Installing and Running R and MATLAB
1.1 Obtaining and installing
R can be downloaded for free from The R Project Web site at http://www.r-project.org.
Follow the link to CRAN (Comprehensive R Archive Network) to download R. You must
ﬁrst choose a CRAN mirror, i.e., one of the many Web sites around the world that keep
copies of the R software. It is probably best to choose one that is geographically close to
Once you have chosen a mirror, you can choose which operating system (Linux, Mac
OS-X, or Windows) you use. Depending on your operating system, you may then have
further choices to make, such a s which dis tribution of Linux or which version of OS-X you
use. Note that the source code for R is also fre ely available for download from the same site.
When you actually run R on Windows or Mac OS-X, you will see a graphical user in-
terface like the one shown in Figure 1.1. T he interface primarily consists of the R Console
or Command window, where you can interactively type commands for R to interpret. The
standard comma nd pr ompt in R is “>,” which means R is waiting for you to type a com-
mand. You c an try it out with some simple computations; for example, type 7*8 (and then
press Enter) to do a simple multiplication, or sqrt(exp(3)) to compute
. When you
run R on Linux in a terminal, you just get the command prompt, without the various menus
in the interface for OS-X and Windows.
You may wis h to use a much more compr ehensive, friendlier interface, especially if you
are coming to R from MATLAB. A very popular integrated development environment for
R, which has many of the same useful feature’s as MATLAB’s interface, is called RStudio;
it is available from http://www.rstudio.com. RStudio’s interface is shown in Figure 1.2.
If you are trying to ease your transition from MATLAB to R, you may seriously want to
consider installing and loading the pracma package, as it implements many functions which
behave nea rly equivalently with MATLAB routines; see Section 13.9 fo r information about
installing and loading packages.
MATLAB is available from The MathWorks, Inc . (http://www.mathworks.com). Pric-
ing and licensing information is available under their “Products & Services” link. There is a
very inexpensive option for students, and also special pricing for home and educational use.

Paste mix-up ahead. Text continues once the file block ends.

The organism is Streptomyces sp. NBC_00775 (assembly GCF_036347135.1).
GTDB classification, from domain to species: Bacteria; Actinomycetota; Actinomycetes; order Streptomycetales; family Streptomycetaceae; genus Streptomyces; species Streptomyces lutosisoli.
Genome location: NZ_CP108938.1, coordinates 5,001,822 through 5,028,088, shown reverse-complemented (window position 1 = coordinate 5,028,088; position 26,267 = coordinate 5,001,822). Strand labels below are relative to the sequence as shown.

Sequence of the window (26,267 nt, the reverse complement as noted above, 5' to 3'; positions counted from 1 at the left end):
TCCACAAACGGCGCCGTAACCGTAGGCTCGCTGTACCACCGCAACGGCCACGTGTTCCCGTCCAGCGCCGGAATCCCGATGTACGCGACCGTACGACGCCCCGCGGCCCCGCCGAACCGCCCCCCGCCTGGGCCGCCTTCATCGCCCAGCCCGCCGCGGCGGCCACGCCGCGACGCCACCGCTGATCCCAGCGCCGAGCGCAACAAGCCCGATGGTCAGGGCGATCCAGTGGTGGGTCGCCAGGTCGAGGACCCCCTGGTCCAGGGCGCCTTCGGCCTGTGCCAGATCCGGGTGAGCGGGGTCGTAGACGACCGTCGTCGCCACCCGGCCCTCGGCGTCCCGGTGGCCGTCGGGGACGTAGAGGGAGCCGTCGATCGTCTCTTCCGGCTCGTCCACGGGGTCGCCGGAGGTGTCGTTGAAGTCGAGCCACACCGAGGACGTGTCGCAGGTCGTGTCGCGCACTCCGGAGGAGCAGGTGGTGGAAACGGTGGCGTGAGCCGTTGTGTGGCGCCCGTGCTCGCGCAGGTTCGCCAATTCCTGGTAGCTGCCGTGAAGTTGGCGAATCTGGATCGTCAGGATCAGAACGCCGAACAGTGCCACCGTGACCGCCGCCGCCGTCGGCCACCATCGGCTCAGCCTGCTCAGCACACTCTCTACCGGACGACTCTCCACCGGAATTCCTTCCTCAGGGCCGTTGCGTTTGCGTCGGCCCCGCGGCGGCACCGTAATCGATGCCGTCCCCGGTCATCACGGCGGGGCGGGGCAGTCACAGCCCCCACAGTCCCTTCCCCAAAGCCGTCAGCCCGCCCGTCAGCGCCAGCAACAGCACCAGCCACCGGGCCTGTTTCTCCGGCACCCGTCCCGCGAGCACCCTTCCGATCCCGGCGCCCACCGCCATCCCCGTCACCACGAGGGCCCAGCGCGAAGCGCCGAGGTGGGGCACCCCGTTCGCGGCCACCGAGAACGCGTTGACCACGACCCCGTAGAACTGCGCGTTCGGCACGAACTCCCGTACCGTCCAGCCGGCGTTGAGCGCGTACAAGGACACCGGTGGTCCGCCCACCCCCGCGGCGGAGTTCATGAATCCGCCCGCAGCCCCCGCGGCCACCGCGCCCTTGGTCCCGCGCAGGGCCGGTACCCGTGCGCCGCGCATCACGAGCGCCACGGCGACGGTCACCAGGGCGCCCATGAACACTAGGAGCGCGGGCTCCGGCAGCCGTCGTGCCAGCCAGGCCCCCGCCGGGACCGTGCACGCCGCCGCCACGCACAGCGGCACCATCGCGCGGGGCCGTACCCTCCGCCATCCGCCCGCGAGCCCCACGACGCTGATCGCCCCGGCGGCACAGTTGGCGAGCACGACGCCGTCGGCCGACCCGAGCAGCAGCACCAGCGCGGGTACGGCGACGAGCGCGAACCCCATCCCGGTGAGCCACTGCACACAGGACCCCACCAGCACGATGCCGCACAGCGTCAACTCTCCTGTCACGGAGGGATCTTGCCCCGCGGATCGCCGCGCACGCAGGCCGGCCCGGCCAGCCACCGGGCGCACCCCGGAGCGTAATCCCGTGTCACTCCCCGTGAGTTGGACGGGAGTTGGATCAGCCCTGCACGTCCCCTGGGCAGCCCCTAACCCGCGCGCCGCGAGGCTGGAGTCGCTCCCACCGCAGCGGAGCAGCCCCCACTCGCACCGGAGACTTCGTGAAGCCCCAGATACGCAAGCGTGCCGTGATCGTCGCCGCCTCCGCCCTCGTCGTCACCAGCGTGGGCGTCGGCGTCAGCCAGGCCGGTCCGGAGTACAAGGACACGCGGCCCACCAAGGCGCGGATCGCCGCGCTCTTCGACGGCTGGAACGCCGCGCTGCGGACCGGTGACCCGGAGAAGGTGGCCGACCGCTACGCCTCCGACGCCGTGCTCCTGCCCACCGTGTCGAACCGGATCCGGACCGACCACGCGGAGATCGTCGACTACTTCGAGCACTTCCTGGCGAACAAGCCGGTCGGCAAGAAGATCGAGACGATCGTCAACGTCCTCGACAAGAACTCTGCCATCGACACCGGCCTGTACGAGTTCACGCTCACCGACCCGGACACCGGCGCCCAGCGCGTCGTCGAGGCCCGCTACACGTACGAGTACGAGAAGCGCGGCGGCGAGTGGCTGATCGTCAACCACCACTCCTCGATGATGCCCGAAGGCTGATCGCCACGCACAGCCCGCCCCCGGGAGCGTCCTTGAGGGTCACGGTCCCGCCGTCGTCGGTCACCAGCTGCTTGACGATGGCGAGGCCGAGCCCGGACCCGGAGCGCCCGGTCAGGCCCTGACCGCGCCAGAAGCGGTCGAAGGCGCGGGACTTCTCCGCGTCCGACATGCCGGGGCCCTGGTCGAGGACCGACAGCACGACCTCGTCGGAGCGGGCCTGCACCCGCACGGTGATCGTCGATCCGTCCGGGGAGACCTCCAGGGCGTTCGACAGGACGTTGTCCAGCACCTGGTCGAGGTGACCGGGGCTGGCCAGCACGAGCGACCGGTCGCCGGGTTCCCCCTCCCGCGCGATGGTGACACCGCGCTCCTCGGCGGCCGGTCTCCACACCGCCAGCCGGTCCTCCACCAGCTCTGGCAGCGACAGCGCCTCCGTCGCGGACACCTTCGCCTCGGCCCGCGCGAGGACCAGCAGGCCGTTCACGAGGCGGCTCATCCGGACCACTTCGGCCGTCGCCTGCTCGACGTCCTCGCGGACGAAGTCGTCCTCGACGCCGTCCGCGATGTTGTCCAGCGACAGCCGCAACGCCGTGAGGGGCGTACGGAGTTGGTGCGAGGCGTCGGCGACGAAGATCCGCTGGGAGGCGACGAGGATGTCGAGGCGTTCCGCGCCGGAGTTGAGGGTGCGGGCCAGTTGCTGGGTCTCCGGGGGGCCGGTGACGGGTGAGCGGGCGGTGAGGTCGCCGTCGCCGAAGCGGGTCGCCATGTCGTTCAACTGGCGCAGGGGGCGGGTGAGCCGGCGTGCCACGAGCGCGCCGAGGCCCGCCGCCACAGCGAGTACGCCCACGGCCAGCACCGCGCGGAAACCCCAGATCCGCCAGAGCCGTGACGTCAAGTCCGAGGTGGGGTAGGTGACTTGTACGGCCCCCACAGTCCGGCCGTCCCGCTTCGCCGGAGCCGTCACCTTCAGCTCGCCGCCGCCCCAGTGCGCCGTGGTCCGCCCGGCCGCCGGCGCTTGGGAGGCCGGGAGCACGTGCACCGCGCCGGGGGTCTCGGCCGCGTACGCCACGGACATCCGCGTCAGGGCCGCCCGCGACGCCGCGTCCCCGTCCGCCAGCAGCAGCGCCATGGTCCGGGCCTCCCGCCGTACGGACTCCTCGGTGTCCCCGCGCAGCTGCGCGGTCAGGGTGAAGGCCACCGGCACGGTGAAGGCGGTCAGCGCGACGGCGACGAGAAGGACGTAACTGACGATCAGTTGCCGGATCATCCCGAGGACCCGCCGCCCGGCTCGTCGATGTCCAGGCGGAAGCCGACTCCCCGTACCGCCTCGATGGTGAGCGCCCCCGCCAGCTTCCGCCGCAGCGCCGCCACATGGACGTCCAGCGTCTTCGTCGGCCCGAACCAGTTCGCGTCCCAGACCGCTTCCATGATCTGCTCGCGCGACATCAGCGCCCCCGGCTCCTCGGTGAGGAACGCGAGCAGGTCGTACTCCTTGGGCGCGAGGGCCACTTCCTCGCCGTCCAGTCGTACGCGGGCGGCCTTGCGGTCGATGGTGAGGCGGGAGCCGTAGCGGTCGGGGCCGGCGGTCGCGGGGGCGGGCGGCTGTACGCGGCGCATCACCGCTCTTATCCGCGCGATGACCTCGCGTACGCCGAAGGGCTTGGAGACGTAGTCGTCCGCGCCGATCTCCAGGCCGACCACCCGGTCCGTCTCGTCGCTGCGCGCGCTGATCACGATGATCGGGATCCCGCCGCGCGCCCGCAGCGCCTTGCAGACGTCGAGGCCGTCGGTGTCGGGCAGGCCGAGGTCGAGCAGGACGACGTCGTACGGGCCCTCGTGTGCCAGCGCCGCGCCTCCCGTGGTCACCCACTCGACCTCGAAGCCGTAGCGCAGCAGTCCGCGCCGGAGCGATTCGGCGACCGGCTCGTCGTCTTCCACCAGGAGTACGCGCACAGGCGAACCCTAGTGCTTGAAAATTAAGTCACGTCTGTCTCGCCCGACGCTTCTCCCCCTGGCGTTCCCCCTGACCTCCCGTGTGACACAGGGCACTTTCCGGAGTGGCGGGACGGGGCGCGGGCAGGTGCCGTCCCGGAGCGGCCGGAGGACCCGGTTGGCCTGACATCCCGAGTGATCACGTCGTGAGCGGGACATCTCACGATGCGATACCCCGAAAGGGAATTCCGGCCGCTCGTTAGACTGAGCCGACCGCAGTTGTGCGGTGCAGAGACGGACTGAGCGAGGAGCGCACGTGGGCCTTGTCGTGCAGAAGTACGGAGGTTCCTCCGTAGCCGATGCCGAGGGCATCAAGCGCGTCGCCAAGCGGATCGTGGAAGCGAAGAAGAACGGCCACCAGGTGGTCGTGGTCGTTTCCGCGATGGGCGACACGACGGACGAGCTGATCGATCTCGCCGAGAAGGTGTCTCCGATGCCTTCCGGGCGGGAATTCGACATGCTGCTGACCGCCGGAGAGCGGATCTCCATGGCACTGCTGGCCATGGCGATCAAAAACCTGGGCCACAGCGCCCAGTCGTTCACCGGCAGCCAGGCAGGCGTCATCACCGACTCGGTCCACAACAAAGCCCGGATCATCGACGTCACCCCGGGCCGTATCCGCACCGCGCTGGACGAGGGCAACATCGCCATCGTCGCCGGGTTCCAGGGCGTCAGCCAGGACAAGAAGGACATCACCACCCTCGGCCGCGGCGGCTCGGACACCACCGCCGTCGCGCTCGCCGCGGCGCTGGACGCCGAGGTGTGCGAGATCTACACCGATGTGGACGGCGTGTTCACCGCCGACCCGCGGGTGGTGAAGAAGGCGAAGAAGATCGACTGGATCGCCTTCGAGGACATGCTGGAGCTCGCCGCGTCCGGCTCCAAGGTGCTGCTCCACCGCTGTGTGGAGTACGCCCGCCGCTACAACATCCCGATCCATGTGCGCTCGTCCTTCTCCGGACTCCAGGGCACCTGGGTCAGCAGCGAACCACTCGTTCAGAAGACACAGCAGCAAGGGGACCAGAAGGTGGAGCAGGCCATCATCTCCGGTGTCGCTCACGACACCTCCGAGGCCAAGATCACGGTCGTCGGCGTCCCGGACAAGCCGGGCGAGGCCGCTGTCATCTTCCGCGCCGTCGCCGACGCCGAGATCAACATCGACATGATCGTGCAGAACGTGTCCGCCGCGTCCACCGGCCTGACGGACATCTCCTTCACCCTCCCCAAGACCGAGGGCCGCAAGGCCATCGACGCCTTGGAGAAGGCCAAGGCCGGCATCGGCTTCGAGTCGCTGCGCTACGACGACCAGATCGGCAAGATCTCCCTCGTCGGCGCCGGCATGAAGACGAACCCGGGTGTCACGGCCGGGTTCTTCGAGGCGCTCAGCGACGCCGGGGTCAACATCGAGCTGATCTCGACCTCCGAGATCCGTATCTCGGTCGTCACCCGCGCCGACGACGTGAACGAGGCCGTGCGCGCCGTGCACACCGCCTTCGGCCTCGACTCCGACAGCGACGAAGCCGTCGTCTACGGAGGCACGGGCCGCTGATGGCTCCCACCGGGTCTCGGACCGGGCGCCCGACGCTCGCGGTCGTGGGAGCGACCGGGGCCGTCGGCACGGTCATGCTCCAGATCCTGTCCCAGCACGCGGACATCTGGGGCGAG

It is also possible to obtain a trial version of the software. When you purchase MATLAB,
you will receive information for how to download and activate your copy.
MATLAB is available for all three popular operating sy stems (Linux, Mac OS-X, and
When you run MATLAB, you will see a graphical user interface like the one shown in
Figure 1.3. The large region in the middle of the us er interface is the Command Window,
2 R and MATLAB
FIGURE 1 .1
The R graphical user interface in Mac OS-X.
Installing and Running R and MATLAB 3
FIGURE 1 .2
The RStudio graphical user interface in Ma c OS-X.
4 R and MATLAB
FIGURE 1 .3
The MATLAB graphical user interface in Mac OS-X.
where you can interactively type commands fo r MATLAB to interpret. The standard com-
mand prompt in MATLAB is “>>,” which means MATLAB is waiting for you to type a
command. You can try it out with some simple computations; for example, type 7*8 (and
then press Enter) to do a simple multiplication, or sqrt(exp(3)) to compute
There are also many other things visible in the user interface. These include:
• A ﬁle browser, listing the ﬁles in a given directory.
• More information about a selected ﬁle.
• The MATLAB workspace viewer, showing the variables that are currently deﬁned.
1.2 Commands for getting help
Both platforms oﬀer extensive built-in documentation. Depending on your operating sys-
tem, documentation may be available from menus or other items in the user interface.
Example commands are shown below, demonstrating how to access the various built-in
documentation systems from the command window.
help('eigen') Display documentation for the eigen function.